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Why do student nurses want to be nurses?


Student nurses are often accused of being too academic and lacking caring values, but a study found new students have strong values and caring attitudes


Nursing became an all graduate entry profession in September 2013; this move and the publication of the Francis report have brought the debate around nurse education and nurses’ capacity to care into sharper focus. There is much debate over what makes a good nurse and whether graduate nurses lack care and compassion. We asked a cohort of pre-registration student nurses on the first day of their course about their motivations to join the profession, what being a nurse meant to them and which aspects of nursing they valued most. Reasons cited for entering the profession and views on the nurse’s role showed that students’ motivations and perceptions focused on nursing as a caring rather than a technical profession. The students’ characteristics, their strong motivation to care and perception of nursing in altruistic terms contradict the media image of student nurses as being primarily academically, technically and career driven.

Citation: Crick P et al (2014) Why do student nurses want to be nurses? Nursing Times; 110: 5, 12-15.

Author: Paula Crick is head of the School of Health; Louise Perkinton and Fiona Davies are senior lecturers; all at the University of Derby.


Nursing has traditionally been seen as a vocational career, with caring at its core (Williams et al, 2009). However, this view is being threatened by an increased focus on the issue of nurses not demonstrating adequate levels of care, compassion and dignity.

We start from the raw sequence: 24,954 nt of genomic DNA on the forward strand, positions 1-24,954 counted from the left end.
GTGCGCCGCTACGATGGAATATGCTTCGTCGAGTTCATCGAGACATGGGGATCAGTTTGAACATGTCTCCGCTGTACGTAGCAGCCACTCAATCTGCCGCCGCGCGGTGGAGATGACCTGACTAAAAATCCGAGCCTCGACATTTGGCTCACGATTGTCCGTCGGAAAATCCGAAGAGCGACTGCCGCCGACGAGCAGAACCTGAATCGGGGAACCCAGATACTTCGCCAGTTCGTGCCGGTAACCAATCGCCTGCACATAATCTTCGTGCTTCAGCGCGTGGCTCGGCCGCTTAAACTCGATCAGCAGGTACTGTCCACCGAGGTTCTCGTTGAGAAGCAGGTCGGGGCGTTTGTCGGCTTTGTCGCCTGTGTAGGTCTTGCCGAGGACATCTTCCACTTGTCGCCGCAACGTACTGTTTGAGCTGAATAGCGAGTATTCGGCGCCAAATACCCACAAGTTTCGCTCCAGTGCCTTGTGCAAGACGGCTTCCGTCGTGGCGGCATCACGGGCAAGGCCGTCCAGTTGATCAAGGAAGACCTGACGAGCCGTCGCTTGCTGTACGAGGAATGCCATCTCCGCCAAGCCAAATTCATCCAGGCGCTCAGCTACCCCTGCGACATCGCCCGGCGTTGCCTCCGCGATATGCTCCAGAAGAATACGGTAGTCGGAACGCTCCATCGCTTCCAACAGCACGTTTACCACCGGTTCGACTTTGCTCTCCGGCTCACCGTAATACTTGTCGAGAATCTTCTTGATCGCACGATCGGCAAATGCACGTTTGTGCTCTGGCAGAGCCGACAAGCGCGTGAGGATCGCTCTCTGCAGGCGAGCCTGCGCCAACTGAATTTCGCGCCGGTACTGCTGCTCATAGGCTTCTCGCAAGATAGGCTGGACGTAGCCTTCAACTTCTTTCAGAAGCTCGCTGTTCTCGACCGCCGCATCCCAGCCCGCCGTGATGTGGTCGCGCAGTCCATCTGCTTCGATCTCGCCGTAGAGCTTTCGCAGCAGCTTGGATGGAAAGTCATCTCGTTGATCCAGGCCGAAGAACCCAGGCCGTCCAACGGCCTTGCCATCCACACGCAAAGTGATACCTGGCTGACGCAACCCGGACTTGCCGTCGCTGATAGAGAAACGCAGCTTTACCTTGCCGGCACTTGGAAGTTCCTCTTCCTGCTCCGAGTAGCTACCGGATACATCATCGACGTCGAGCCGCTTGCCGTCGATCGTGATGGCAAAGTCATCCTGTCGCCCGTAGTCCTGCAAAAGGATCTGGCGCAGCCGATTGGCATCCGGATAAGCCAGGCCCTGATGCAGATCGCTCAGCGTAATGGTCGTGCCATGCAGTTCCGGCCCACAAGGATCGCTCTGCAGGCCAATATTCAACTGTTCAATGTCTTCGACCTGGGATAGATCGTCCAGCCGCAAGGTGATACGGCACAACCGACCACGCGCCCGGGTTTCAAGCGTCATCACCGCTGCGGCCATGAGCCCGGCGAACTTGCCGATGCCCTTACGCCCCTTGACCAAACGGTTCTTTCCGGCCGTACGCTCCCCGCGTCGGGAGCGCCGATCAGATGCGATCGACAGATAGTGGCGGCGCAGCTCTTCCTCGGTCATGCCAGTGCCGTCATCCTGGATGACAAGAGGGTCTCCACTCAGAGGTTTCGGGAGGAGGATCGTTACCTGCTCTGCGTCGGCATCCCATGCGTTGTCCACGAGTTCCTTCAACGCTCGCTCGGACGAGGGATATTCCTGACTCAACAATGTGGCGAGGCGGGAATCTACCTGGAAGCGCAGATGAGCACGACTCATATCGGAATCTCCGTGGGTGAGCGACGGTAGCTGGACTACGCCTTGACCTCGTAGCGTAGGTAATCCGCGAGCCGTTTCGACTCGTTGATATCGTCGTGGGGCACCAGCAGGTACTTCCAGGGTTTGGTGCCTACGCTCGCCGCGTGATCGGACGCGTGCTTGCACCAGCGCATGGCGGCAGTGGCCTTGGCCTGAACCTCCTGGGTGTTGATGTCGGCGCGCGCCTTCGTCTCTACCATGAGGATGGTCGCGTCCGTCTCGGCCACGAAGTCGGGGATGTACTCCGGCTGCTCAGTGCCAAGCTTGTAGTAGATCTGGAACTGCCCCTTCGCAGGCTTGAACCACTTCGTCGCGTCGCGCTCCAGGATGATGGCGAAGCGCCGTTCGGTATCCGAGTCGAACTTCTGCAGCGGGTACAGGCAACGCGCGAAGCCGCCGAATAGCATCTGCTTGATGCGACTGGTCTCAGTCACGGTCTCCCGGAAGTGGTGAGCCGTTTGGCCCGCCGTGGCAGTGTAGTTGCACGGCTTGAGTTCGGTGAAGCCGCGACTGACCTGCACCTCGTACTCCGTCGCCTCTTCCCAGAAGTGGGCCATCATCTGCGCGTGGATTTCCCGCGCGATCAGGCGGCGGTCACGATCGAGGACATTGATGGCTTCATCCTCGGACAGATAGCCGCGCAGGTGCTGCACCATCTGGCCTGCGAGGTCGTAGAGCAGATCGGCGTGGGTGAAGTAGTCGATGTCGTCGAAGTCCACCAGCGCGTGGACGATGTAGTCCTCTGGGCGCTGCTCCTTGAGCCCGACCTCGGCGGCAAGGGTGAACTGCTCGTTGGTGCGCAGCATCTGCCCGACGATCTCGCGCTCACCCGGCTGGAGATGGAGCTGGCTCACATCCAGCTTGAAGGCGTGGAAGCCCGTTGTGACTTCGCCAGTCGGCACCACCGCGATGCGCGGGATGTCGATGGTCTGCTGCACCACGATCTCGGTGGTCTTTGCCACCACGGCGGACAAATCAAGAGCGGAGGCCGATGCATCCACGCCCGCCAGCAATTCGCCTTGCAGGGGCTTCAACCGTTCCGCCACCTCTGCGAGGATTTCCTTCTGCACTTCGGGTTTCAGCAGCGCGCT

To tackle this, recruitment of student nurses with the right qualities is under the spotlight. Karoz (2005) highlighted the importance of students having appropriate caring values and behaviours, while Fry and Johnstone (2008) believed that only people with the knowledge, skills and commitment to practise nursing in a clinically, culturally and ethically competent way should enter the profession.

Nursing becoming an all graduate entry profession in 2013 and publication of the Francis report (2013) have both contributed to an increased focus on nurses’ values and capacity to care and on nurse education. Negative headlines such as “Nurses told, ‘you’re not too posh to wash a patient’: minister orders student nurses back to basics to improve compassion in NHS” (Chapman and Martin, 2013) suggest a lack of caring is in some way the fault of student nurses and nurse education. Other media stories have claimed nurses are more interested in technical and advanced clinical skills than in essential care (Brodell, 2009), and point to changes within the health system, such as more paperwork and a lack of qualified staff, leading to nurses having too little time to care (Martin, 2012).

Concerns that nurses are “too posh to wash” (Hall, 2004), and that a higher academic entry level would lead to nurses being less caring (Adams and Smith, 2012) have been voiced since nursing programmes moved to higher education institutions. The suggestion is that nurses with higher educational qualifications are less interested in providing essential care.

To investigate these claims, we explored the characteristics of a degree cohort of student nurses to find out what motivated them to join the profession, what being a nurse meant to them, and the aspects of nursing they valued most.